Animals, News, Science

And A Partridge In A Pear Tree… Check!

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A Western Screech Owl. Image: Randy R. Magnuson
A Western Screech Owl. Image: Randy R. Magnuson

The 115th Christmas Bird Count is officially underway.

The count is an annual census of local and migratory birds and it’s organized by the National Audubon Society. From December 14 to January 5, volunteers will gather in more than 2,000 locations in North, Central and South America to count the birds in their area.

Each count takes place in a circle about 24 kilometres wide. The volunteers follow specific routes within the circle and record the number of individual birds and the different species they see there in a single day.

The results are sent to the National Audubon Society and later published on Audubon’s Christmas Bird Count website.

The data collected during the bird count is a key source of information for ornithologists (scientists who study birds) and conservation biologists. It shows how the numbers and locations of birds change over time and helps the scientists understand the health of bird populations in different places.

This information is used to develop conservation programs to protect bird habitats and the environment in general. Data from the bird count was also used to determine that three species – the Western screech owl, the rusty blackbird and the Newfoundland red crossbill – should be added to Canada’s list of species at risk.

The annual bird count was created to protest another Christmas tradition. In the United States in the 19th century, people would often hold “side hunts” on Christmas Day. Teams of hunters would compete to see who could kill the most birds or other animals that day.

In December 1900, Frank Chapman, an American ornithologist, suggested that instead of hunting birds, people should count them.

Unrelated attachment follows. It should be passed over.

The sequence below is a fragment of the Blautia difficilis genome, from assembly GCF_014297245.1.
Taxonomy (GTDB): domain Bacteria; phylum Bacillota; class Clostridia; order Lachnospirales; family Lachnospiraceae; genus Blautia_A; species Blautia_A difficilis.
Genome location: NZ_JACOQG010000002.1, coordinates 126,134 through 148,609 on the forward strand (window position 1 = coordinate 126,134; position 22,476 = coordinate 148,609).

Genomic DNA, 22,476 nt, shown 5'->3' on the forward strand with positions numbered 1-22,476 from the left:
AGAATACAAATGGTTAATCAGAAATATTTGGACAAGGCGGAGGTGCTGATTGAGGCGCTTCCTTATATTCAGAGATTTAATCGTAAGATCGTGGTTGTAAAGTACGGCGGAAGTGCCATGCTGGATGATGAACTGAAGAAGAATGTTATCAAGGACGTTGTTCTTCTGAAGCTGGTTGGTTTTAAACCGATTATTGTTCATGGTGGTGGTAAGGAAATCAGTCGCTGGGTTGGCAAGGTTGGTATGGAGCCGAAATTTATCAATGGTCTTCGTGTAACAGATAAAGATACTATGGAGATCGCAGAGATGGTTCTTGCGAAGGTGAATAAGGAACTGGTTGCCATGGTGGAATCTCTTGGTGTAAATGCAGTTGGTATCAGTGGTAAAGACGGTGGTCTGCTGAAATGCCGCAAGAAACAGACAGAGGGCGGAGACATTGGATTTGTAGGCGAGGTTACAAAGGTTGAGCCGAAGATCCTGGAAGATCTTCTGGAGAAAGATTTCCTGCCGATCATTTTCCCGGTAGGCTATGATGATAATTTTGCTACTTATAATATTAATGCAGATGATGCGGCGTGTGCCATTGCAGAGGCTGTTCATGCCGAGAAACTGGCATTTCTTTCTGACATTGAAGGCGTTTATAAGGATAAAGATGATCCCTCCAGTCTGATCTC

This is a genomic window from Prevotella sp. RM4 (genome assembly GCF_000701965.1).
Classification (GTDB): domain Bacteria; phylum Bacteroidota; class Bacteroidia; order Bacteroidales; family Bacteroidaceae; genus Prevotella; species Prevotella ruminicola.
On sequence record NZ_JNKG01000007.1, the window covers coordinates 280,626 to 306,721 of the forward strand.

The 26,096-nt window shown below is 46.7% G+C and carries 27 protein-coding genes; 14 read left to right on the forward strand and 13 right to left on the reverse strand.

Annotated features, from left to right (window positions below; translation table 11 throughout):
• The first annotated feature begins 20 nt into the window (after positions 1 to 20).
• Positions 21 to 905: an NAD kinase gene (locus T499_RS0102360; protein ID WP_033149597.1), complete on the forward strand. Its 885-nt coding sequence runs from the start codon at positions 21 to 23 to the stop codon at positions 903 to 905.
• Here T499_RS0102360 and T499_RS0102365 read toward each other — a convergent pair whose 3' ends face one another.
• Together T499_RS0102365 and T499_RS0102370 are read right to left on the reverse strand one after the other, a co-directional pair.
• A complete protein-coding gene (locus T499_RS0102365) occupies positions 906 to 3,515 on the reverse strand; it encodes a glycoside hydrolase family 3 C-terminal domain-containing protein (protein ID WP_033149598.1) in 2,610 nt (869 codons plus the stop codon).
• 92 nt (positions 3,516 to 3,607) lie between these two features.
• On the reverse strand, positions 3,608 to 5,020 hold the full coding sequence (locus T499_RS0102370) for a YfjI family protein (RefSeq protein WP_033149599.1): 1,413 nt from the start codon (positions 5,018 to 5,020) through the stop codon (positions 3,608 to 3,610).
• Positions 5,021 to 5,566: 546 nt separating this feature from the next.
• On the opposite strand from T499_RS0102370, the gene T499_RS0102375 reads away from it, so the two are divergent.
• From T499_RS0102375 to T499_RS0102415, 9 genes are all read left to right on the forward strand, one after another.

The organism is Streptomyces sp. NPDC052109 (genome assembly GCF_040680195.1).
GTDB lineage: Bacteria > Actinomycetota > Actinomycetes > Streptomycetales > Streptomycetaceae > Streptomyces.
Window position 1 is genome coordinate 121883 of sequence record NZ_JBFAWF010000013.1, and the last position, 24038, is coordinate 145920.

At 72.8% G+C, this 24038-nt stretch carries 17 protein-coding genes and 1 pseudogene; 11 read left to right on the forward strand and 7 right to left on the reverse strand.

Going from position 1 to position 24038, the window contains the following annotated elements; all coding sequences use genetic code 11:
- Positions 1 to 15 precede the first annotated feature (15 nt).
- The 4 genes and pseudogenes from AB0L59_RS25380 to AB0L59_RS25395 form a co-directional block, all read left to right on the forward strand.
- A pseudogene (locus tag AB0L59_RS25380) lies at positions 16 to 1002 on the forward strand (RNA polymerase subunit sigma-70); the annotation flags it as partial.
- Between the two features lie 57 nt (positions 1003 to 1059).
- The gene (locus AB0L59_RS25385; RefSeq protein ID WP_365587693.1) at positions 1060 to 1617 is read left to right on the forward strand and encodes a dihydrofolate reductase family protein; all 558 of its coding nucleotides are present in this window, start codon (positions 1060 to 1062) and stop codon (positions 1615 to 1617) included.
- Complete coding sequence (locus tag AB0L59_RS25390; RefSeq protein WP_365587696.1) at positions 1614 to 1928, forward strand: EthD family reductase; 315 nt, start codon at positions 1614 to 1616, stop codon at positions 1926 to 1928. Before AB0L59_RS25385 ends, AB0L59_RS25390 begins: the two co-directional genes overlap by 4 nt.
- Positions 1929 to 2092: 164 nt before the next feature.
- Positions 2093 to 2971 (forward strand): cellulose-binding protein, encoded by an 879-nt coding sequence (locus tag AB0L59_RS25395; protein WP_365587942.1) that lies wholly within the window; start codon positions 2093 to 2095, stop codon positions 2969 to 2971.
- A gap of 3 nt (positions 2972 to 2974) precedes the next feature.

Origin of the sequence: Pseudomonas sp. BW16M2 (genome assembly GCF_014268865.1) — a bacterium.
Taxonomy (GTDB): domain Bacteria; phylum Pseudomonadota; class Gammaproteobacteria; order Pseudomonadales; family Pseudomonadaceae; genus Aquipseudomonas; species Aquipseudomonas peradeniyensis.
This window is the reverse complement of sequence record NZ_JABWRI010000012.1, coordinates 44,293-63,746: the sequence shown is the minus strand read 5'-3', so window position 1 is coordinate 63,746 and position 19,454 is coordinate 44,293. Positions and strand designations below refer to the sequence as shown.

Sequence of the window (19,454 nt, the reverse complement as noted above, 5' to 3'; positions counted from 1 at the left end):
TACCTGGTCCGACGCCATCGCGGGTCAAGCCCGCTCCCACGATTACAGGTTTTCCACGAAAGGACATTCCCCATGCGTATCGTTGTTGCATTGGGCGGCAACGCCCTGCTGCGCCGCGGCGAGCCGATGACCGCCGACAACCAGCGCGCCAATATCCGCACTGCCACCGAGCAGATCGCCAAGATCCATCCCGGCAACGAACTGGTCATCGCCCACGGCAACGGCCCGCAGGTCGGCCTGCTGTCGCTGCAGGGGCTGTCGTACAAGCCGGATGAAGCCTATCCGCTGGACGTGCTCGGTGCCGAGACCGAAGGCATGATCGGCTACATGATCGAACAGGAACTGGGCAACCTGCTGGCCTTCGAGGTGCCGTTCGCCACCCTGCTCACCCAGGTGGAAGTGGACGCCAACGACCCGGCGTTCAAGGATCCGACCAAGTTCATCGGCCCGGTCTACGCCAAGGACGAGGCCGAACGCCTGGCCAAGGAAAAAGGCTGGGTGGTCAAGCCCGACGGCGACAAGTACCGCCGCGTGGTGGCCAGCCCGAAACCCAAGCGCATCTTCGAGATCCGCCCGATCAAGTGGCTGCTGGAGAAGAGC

Twenty-seven people in 25 locations joined in the first Christmas bird count. Last year, more than 70,000 volunteers took part.

This year, counts are scheduled to take place in 17 countries, ranging from the Arctic to the Antarctic, with most located in Canada and the United States. Instead of taking place only on Christmas day, counts are now held on different days for different areas, over the course of about three weeks.

Counts are usually organized by local birding clubs or naturalist organizations, but anyone can volunteer to help. Information about local counts can be found on websites of organizations like the Audubon Society or Bird Studies Canada.

Last year, 438 counts were carried out in Canada, with more than 13,000 people taking part. The total number of birds recorded in Canada was just over three million. The total was lower than previous years because extremely cold and snowy weather kept many birds out of sight.

The most abundant species spotted by Canadian counters were the American crow, the European starling, and the Canada goose.

Related Links 

Bird Studies Canada: Find a Count Near You

Map of Bird Counts for 2014

Data from 2013 Christmas Bird Count in Canada

Kids Who Bird video

Canada Bird Count video

CURRICULUM CONNECTIONS
By Kathleen Tilly

Writing/Discussion Prompt
The people that are going outside to watch and count the birds are mostly just regular people who love birds and nature. However, their work is helping ornithologists (scientists who study birds) and conservation biologists to collect information.

Can you think of another example of regular people helping scientists, politicians, the police or teachers etc.  with their jobs?

Reading Prompt: Elements of Style
The title of an article is designed to spark a reader’s interest. This title is interesting and playful, but it is also connected to the article.

Can you think of 3 other titles for this article?

Junior
Identify various elements of style – including word choice and the use of similes, personification, comparative adjectives, and sentences of different types, lengths, and structures – and explain how they help communicate meaning (OME, Reading: 2.4).

Intermediate
Identify various elements of style – including foreshadowing, metaphor, and symbolism – and explain how they help communicate meaning and enhance the effectiveness of texts  (OME, Reading: 2.4).

Language Feature: Verbs
An interesting verb (action word) in this article is “birding”. It means to watch and examine birds.

What other verbs are included in this article? What does each verb mean?